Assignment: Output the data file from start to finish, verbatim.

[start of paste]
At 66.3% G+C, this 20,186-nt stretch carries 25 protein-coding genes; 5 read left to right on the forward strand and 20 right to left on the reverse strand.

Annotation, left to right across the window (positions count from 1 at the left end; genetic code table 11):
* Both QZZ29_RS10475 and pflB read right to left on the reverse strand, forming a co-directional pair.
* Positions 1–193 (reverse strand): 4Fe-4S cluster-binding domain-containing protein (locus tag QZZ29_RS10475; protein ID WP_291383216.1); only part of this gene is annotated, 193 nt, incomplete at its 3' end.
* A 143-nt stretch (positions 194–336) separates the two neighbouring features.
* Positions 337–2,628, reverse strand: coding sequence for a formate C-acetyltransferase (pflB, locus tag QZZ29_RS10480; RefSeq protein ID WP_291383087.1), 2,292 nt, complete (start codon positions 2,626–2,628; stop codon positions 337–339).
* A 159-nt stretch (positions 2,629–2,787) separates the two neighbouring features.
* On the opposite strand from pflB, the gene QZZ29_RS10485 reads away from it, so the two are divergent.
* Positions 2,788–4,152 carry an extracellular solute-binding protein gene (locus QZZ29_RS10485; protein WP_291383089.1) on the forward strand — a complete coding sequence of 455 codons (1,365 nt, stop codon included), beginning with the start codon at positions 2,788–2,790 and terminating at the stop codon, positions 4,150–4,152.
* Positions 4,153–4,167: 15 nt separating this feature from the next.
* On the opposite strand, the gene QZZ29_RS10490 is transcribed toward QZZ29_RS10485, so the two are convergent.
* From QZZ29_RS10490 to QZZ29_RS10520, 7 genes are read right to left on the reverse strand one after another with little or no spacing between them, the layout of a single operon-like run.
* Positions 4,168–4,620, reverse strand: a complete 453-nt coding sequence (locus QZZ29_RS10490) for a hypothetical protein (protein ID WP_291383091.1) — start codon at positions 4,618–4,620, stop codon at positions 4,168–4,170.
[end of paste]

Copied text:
At 66.3% G+C, this 20,186-nt stretch carries 25 protein-coding genes; 5 read left to right on the forward strand and 20 right to left on the reverse strand.

Annotation, left to right across the window (positions count from 1 at the left end; genetic code table 11):
* Both QZZ29_RS10475 and pflB read right to left on the reverse strand, forming a co-directional pair.
* Positions 1–193 (reverse strand): 4Fe-4S cluster-binding domain-containing protein (locus tag QZZ29_RS10475; protein ID WP_291383216.1); only part of this gene is annotated, 193 nt, incomplete at its 3' end.
* A 143-nt stretch (positions 194–336) separates the two neighbouring features.
* Positions 337–2,628, reverse strand: coding sequence for a formate C-acetyltransferase (pflB, locus tag QZZ29_RS10480; RefSeq protein ID WP_291383087.1), 2,292 nt, complete (start codon positions 2,626–2,628; stop codon positions 337–339).
* A 159-nt stretch (positions 2,629–2,787) separates the two neighbouring features.
* On the opposite strand from pflB, the gene QZZ29_RS10485 reads away from it, so the two are divergent.
* Positions 2,788–4,152 carry an extracellular solute-binding protein gene (locus QZZ29_RS10485; protein WP_291383089.1) on the forward strand — a complete coding sequence of 455 codons (1,365 nt, stop codon included), beginning with the start codon at positions 2,788–2,790 and terminating at the stop codon, positions 4,150–4,152.
* Positions 4,153–4,167: 15 nt separating this feature from the next.
* On the opposite strand, the gene QZZ29_RS10490 is transcribed toward QZZ29_RS10485, so the two are convergent.
* From QZZ29_RS10490 to QZZ29_RS10520, 7 genes are read right to left on the reverse strand one after another with little or no spacing between them, the layout of a single operon-like run.
* Positions 4,168–4,620, reverse strand: a complete 453-nt coding sequence (locus QZZ29_RS10490) for a hypothetical protein (protein ID WP_291383091.1) — start codon at positions 4,618–4,620, stop codon at positions 4,168–4,170.